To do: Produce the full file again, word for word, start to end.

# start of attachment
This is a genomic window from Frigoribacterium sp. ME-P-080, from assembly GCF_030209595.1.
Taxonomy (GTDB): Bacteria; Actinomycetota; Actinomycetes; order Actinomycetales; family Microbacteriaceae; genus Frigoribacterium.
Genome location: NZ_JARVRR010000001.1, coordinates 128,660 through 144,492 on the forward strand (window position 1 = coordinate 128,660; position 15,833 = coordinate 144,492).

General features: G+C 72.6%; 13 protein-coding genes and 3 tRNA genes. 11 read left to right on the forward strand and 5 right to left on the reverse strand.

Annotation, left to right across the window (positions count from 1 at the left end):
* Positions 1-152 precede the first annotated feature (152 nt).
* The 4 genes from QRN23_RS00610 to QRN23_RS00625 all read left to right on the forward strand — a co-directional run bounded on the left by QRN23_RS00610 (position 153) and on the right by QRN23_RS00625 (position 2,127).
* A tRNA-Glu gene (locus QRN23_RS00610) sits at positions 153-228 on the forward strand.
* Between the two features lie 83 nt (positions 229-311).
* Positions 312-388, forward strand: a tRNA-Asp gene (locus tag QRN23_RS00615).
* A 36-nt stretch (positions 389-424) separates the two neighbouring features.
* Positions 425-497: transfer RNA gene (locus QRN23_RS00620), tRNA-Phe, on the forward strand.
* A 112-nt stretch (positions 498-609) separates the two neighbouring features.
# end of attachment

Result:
This is a genomic window from Frigoribacterium sp. ME-P-080, from assembly GCF_030209595.1.
Taxonomy (GTDB): Bacteria; Actinomycetota; Actinomycetes; order Actinomycetales; family Microbacteriaceae; genus Frigoribacterium.
Genome location: NZ_JARVRR010000001.1, coordinates 128,660 through 144,492 on the forward strand (window position 1 = coordinate 128,660; position 15,833 = coordinate 144,492).

General features: G+C 72.6%; 13 protein-coding genes and 3 tRNA genes. 11 read left to right on the forward strand and 5 right to left on the reverse strand.

Annotation, left to right across the window (positions count from 1 at the left end):
* Positions 1-152 precede the first annotated feature (152 nt).
* The 4 genes from QRN23_RS00610 to QRN23_RS00625 all read left to right on the forward strand — a co-directional run bounded on the left by QRN23_RS00610 (position 153) and on the right by QRN23_RS00625 (position 2,127).
* A tRNA-Glu gene (locus QRN23_RS00610) sits at positions 153-228 on the forward strand.
* Between the two features lie 83 nt (positions 229-311).
* Positions 312-388, forward strand: a tRNA-Asp gene (locus tag QRN23_RS00615).
* A 36-nt stretch (positions 389-424) separates the two neighbouring features.
* Positions 425-497: transfer RNA gene (locus QRN23_RS00620), tRNA-Phe, on the forward strand.
* A 112-nt stretch (positions 498-609) separates the two neighbouring features.